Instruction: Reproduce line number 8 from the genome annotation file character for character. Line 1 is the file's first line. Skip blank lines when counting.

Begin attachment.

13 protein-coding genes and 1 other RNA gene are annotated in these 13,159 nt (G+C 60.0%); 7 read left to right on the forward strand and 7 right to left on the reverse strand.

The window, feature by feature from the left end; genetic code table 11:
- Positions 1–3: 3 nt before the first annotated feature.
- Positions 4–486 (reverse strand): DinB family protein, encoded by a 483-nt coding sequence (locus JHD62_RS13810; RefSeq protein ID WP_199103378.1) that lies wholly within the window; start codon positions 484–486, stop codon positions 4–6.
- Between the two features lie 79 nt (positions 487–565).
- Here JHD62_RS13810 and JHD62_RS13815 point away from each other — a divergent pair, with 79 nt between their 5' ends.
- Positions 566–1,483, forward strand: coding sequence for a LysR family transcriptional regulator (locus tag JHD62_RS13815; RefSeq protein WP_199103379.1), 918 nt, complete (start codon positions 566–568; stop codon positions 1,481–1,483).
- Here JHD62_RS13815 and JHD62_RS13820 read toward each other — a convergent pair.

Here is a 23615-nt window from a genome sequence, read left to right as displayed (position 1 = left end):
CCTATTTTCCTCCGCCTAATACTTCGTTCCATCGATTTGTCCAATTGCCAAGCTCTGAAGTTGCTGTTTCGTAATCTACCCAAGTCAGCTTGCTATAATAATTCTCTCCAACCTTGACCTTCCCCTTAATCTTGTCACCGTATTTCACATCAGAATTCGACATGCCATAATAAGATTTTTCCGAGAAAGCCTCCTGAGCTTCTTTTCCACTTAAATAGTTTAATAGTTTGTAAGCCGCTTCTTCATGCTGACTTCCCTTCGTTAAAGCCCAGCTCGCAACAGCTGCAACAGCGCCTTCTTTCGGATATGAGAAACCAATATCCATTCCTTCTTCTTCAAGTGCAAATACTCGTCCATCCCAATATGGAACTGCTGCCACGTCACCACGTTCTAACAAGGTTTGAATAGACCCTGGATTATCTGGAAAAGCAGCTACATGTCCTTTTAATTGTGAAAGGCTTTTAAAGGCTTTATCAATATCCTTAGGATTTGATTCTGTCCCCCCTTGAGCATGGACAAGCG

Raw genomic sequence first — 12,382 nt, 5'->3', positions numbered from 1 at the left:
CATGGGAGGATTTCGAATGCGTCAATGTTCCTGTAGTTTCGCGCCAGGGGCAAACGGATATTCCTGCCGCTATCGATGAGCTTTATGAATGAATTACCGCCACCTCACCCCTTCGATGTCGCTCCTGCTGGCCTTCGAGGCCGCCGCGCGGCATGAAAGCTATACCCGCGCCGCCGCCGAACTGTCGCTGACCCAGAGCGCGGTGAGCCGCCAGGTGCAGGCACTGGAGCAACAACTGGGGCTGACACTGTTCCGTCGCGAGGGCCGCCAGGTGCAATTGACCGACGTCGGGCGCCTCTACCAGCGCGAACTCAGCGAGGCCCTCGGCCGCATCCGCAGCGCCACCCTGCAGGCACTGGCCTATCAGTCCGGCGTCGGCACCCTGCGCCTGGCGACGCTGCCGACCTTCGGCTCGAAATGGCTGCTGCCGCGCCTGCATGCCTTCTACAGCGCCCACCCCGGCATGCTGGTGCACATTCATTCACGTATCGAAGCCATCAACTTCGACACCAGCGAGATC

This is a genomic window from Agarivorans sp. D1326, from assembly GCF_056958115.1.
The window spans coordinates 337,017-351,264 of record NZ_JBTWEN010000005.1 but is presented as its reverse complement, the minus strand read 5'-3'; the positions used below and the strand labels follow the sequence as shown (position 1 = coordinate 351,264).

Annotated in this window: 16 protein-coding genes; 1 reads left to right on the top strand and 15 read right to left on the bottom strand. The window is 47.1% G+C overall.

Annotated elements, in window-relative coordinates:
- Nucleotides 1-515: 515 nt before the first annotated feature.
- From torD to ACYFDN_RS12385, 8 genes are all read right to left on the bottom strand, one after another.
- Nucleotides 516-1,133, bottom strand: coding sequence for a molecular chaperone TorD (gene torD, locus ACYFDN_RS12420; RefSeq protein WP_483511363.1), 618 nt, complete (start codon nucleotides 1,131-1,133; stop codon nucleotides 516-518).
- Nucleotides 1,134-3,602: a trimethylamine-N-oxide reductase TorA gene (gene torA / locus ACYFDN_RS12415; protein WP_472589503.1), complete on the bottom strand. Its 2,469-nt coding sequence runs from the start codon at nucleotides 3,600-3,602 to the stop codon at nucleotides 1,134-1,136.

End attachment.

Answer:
- Here JHD62_RS13815 and JHD62_RS13820 read toward each other — a convergent pair.